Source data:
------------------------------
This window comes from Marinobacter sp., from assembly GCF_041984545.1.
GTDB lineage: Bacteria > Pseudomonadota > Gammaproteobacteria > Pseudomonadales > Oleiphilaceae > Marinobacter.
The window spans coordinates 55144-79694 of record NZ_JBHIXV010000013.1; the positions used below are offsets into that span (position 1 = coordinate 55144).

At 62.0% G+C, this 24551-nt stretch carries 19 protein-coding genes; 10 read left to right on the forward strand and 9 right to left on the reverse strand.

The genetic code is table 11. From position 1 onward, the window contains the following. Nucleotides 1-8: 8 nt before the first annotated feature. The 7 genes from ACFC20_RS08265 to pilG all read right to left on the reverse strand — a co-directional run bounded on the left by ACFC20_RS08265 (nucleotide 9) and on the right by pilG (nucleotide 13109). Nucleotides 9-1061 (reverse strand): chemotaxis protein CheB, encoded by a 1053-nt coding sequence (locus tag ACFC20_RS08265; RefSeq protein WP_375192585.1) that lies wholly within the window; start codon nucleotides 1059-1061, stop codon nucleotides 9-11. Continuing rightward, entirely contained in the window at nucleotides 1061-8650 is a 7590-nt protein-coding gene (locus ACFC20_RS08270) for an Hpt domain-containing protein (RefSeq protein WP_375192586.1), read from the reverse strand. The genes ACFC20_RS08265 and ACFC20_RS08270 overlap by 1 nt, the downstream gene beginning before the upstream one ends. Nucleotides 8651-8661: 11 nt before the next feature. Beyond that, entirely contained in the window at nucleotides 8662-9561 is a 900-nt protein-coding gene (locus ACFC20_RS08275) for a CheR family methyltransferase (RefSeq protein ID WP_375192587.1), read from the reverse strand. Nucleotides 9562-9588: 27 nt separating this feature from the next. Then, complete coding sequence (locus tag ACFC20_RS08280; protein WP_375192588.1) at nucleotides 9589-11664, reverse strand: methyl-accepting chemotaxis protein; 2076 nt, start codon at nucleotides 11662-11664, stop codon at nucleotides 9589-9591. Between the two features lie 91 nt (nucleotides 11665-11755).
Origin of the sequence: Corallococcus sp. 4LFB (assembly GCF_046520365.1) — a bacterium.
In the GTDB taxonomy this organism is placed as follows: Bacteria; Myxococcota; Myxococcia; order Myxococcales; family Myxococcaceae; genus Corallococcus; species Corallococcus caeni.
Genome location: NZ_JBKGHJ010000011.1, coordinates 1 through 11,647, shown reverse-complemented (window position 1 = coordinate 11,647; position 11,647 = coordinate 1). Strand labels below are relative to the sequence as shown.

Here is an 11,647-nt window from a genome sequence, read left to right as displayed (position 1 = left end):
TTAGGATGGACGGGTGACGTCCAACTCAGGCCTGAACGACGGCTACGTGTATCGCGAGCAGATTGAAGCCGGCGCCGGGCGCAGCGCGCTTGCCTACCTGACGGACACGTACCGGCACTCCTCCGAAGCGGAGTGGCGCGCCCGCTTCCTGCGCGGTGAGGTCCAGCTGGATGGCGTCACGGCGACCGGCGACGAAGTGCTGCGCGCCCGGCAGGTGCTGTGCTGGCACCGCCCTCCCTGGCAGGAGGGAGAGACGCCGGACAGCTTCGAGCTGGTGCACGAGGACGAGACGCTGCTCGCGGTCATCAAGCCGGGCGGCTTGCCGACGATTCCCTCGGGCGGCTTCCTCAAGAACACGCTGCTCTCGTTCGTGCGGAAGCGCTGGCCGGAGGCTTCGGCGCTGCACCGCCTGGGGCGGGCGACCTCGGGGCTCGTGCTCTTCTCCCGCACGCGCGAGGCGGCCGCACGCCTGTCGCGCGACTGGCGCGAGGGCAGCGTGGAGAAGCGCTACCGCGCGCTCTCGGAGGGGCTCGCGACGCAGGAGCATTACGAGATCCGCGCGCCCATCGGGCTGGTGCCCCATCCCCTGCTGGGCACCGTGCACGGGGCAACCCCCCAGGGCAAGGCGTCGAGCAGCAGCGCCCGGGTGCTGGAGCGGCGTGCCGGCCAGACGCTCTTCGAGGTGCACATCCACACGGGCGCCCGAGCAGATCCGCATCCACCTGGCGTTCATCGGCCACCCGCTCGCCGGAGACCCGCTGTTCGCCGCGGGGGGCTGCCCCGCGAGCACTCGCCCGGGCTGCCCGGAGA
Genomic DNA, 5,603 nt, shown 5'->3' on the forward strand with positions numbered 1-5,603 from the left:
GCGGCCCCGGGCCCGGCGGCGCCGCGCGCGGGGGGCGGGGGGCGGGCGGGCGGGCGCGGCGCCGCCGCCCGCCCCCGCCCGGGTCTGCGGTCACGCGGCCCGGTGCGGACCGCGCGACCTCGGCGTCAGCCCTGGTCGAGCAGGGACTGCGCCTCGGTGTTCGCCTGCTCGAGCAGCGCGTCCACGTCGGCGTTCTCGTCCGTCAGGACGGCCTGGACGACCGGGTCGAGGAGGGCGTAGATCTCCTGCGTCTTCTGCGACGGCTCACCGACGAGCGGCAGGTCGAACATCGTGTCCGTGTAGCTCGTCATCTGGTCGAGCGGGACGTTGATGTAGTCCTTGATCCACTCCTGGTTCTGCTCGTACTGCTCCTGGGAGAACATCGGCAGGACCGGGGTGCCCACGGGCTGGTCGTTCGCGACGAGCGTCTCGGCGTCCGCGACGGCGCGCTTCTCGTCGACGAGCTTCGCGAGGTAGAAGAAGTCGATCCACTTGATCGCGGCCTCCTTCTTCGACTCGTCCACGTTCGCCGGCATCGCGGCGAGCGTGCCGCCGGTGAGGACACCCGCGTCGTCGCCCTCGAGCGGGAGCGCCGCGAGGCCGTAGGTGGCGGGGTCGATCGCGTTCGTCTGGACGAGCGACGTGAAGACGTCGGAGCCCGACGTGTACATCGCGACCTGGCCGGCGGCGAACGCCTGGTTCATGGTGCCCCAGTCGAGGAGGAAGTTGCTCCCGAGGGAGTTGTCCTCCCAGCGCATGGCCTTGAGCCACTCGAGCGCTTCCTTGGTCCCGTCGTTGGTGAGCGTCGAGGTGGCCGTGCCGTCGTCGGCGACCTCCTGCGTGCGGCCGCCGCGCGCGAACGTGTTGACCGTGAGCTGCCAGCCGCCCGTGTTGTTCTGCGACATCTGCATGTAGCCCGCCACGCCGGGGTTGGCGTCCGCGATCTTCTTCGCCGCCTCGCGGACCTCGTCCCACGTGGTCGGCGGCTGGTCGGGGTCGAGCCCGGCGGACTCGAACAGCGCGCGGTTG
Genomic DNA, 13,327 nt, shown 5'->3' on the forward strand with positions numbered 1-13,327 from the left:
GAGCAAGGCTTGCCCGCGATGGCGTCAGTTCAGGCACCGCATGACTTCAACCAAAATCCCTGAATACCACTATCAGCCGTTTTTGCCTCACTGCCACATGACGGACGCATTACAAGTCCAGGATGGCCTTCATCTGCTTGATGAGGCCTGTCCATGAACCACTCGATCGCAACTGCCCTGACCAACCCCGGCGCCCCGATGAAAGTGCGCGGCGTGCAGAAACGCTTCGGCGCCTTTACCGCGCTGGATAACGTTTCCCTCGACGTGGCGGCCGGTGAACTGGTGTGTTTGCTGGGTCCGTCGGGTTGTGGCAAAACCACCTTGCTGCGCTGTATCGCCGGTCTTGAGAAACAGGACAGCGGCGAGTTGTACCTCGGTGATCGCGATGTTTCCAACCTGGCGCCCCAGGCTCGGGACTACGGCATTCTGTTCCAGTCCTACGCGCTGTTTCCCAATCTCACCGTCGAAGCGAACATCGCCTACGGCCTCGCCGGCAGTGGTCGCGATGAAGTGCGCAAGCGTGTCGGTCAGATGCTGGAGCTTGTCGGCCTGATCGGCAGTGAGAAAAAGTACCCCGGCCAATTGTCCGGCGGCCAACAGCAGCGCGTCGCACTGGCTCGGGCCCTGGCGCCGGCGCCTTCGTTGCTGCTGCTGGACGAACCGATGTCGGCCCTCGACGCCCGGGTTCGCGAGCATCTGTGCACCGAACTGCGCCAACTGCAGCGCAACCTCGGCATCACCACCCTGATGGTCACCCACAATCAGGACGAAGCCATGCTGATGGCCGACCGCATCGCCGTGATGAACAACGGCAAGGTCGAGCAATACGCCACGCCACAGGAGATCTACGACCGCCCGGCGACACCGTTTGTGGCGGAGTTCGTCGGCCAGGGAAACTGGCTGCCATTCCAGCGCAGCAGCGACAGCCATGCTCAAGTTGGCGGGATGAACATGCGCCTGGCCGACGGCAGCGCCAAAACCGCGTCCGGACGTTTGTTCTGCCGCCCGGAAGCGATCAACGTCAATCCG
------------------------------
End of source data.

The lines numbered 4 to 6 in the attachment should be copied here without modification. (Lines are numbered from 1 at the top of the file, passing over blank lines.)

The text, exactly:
At 62.0% G+C, this 24551-nt stretch carries 19 protein-coding genes; 10 read left to right on the forward strand and 9 right to left on the reverse strand.

The genetic code is table 11. From position 1 onward, the window contains the following. Nucleotides 1-8: 8 nt before the first annotated feature. The 7 genes from ACFC20_RS08265 to pilG all read right to left on the reverse strand — a co-directional run bounded on the left by ACFC20_RS08265 (nucleotide 9) and on the right by pilG (nucleotide 13109). Nucleotides 9-1061 (reverse strand): chemotaxis protein CheB, encoded by a 1053-nt coding sequence (locus tag ACFC20_RS08265; RefSeq protein WP_375192585.1) that lies wholly within the window; start codon nucleotides 1059-1061, stop codon nucleotides 9-11. Continuing rightward, entirely contained in the window at nucleotides 1061-8650 is a 7590-nt protein-coding gene (locus ACFC20_RS08270) for an Hpt domain-containing protein (RefSeq protein WP_375192586.1), read from the reverse strand. The genes ACFC20_RS08265 and ACFC20_RS08270 overlap by 1 nt, the downstream gene beginning before the upstream one ends. Nucleotides 8651-8661: 11 nt before the next feature. Beyond that, entirely contained in the window at nucleotides 8662-9561 is a 900-nt protein-coding gene (locus ACFC20_RS08275) for a CheR family methyltransferase (RefSeq protein ID WP_375192587.1), read from the reverse strand. Nucleotides 9562-9588: 27 nt separating this feature from the next. Then, complete coding sequence (locus tag ACFC20_RS08280; protein WP_375192588.1) at nucleotides 9589-11664, reverse strand: methyl-accepting chemotaxis protein; 2076 nt, start codon at nucleotides 11662-11664, stop codon at nucleotides 9589-9591. Between the two features lie 91 nt (nucleotides 11665-11755).
Origin of the sequence: Corallococcus sp. 4LFB (assembly GCF_046520365.1) — a bacterium.